BigQuery and Python in Three.

I’m going to skip over how to set up a Google Cloud project, because there’s a ton of info out there already. We’ll get started by setting up BigQuery in your Google Cloud console.

1. Enable the API.

First, you need to go here and enable the API in your Google Project

Google has a very clear walkthrough of setting up the environment here.

Once you have the API setup in your project, an option for BigQuery should be present in your console menu. There you'll see a screen like this:

gbq-step-1

2. Create a DataSet.

Clicking on the "Create Dataset" button will display this screen:

gbq-step-2

Name your DataSet, in this case I'm calling it MyDataId, and choose the zone closest to you. For me, I've selected Singapore. Go ahead and click the Create DataSet button to get your first DataSet set up in BigQuery.

Now that we have a DataSet, we need to add tables to it. To keep things simple, we're going to add only one table. Select your MyDataId, and click Create Table to add a new empty table and call it MyDataTable. Don't worry about other settings at the moment, an empty table that's editable as text works for our case.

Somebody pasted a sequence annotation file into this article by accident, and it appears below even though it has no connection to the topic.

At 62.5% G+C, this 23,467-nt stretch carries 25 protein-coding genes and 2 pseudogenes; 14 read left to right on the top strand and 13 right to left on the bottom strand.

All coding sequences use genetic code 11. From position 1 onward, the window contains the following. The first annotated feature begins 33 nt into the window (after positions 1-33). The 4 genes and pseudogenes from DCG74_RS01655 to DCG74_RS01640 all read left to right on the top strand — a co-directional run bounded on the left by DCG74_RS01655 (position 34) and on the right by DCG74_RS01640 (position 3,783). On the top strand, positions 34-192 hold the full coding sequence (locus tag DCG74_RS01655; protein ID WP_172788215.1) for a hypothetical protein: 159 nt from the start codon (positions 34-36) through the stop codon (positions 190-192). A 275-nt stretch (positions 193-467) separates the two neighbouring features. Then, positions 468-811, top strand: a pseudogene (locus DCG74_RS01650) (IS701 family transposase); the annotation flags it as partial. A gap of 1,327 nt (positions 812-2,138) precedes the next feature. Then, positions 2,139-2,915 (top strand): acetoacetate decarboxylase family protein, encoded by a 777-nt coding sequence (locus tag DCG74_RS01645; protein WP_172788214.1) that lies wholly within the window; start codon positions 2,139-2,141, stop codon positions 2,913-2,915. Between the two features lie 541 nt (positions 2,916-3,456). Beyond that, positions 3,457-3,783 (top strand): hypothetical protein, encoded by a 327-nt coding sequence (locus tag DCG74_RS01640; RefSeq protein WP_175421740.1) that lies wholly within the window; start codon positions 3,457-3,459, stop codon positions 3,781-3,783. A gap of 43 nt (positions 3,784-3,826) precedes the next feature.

gbq-step-5

Okay, we now have a DataSet with an empty table set up. We'll be able to reference our table in Python using MyDataId.MyDataTable.

3. Create an API.

I'm using Django Rest Framework to set up my API, but this could be done in any language.

Go to your Django app views.py and create a new function. I'm calling it push_bigquery(). We'll start with creating a queryset for "MyMembers":

from django.db.models import Count
from django.db.models.functions import TruncDate
from django.http import HttpResponse

import pandas as pd
from common.models import MyMembersModel

def push_bigquery(request):
    members_qs = (
        MyMembersModel
        .objects
        .prefetch_related("profile__thing")
        .annotate(
            created_date=TruncDate('profile__thing__timestamp'),
            count=Count('profile__thing')
        )
        .order_by('created_date')
        .distinct()
    ).values('created_date', 'name', 'slug', 'count', 'profile__thing')

members_df = pd.DataFrame(members_qs)